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BC Ferries has to cancel sailings due to freezing conditions on ship

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Customers with reservations will see them canceled and refunded, and Tuesday trips will “go back to sleep”.

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Up to 10 centimeters of snow forecast for Metro Vancouver on Wednesday and Thursday

An incoming “Alaska low” will bring moisture to the BC coast on Wednesday and Thursday, with that moisture falling as snow due to arctic weather now gripping the region.

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According to The Weather Network, snowfall could reach 10 centimeters in Metro Vancouver and on Vancouver Island.

β€œThis system is starting to impact the coasts Wednesday night, falling more heavily for Thursday morning commuters. With winds reaching 40 to 50 km / h at this time, people should be prepared for blowing snow and dangerous driving, ”the forecaster said in his latest bulletin.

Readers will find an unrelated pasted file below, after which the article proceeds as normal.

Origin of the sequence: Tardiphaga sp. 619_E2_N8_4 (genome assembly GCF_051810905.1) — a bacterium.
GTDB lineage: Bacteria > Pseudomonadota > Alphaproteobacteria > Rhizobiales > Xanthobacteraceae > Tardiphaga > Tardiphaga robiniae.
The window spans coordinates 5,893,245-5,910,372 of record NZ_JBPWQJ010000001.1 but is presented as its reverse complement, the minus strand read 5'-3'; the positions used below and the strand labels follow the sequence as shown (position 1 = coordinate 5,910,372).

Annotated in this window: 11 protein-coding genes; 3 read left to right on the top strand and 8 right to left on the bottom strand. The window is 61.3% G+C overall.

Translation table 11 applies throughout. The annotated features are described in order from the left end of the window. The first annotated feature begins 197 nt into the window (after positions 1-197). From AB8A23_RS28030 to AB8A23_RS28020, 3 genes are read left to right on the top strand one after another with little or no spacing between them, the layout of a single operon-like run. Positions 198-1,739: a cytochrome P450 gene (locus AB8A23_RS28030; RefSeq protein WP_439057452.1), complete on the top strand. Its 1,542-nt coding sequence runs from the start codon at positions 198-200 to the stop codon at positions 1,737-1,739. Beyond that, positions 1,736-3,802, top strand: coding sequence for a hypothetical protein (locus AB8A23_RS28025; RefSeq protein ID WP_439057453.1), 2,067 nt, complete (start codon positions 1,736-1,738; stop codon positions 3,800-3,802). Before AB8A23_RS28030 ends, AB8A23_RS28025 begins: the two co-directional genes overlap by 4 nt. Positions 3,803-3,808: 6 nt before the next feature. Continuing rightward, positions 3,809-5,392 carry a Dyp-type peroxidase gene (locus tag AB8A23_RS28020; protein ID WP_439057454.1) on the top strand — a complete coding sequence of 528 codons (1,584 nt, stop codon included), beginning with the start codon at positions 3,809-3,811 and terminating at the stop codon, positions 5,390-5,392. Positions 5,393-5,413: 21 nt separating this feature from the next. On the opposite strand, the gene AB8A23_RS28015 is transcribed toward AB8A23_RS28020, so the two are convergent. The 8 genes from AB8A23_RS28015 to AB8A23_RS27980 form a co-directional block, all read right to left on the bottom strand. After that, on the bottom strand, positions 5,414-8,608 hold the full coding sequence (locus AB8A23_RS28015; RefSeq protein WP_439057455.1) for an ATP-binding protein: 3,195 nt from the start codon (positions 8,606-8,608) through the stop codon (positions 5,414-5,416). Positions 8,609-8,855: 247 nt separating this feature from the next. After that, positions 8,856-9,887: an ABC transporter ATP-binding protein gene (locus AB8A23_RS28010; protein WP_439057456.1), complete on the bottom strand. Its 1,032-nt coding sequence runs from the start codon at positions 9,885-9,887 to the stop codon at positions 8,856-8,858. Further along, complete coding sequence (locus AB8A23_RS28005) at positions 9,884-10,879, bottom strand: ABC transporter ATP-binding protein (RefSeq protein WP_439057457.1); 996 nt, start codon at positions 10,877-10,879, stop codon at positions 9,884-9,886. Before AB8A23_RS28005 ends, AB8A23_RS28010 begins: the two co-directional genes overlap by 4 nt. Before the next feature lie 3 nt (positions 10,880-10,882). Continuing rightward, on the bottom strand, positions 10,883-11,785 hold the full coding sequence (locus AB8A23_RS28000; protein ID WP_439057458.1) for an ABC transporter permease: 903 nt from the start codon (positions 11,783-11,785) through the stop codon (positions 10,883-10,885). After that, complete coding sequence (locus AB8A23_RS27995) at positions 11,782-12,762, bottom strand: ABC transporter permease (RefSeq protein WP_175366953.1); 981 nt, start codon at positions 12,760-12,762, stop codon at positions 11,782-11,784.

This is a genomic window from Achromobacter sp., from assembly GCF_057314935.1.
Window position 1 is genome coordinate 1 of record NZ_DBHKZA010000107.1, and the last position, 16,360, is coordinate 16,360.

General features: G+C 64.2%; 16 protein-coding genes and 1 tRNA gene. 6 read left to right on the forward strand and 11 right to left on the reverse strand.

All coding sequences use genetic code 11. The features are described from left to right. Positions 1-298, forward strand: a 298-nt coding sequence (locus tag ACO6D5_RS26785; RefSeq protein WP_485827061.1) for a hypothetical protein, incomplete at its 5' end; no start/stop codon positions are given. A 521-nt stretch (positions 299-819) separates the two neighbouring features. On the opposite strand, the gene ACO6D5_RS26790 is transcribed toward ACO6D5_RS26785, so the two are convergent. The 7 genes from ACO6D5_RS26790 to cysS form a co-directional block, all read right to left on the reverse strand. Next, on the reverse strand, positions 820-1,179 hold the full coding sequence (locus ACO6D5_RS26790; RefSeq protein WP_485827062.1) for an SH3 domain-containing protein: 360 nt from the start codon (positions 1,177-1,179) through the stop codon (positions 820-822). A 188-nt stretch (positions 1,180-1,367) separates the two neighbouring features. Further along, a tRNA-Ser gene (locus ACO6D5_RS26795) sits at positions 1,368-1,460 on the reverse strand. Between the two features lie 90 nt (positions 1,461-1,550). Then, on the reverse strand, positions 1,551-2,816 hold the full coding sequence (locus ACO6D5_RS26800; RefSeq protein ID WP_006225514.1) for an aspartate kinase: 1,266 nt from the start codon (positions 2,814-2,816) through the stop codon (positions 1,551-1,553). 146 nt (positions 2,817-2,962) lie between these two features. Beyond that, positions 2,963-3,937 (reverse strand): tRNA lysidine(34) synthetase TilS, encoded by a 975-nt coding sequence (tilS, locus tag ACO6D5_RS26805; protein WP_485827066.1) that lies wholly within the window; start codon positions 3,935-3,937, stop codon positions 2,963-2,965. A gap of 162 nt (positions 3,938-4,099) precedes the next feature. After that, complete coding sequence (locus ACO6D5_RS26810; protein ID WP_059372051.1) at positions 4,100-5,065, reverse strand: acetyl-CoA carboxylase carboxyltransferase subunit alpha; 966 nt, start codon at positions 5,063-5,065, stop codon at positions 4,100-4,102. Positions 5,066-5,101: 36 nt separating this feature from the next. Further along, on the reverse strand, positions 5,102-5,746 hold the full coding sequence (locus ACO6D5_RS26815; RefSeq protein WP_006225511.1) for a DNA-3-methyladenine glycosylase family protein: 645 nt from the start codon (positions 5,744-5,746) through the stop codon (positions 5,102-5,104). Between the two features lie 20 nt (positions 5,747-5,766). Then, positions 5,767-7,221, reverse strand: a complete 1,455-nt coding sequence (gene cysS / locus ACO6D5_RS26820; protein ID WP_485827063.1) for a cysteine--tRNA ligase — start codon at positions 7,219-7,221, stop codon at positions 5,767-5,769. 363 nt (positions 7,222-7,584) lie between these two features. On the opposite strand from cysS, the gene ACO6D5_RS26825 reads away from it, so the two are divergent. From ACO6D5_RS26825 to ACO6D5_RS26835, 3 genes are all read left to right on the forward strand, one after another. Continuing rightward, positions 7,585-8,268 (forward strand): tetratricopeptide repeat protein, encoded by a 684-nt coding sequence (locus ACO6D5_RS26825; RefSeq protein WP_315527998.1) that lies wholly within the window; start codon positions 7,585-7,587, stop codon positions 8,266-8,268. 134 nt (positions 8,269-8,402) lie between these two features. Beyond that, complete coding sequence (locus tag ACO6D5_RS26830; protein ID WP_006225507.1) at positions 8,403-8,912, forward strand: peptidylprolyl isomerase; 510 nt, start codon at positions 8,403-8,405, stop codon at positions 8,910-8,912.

β€œBeyond that, the daytime highs remain below zero for the coasts until the end of the week. The weekend has seen temperatures rise above freezing for more, but with quite a bit of rain and perhaps even brief spells of light snow, with an unstable week beyond.

BC Ferries canceled Tuesday’s crossings between Tsawwassen and Duke Point because the weather is ravaging the ship.

The 10:15 am departure from Tsawwassen and the 12:45 pm departure from Duke Point of the Queen of New Westminster have been canceled “due to freezing weather conditions today, causing the lines to freeze over. water, toilet closures and unsafe conditions on vehicle decks. “the ferry company said in a statement.

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The 3:15 p.m. Tsawwassen and 5:45 p.m. Duke Point outings have also been canceled.

Customers with reservations will see them canceled and refunded, and Tuesday trips will “go back to sleep”.

Anyone with some travel flexibility is encouraged to consider the Horseshoe Bay-Departure Bay route between North Vancouver and Nanaimo, or Tsawwassen to Swartz Bay to Sidney.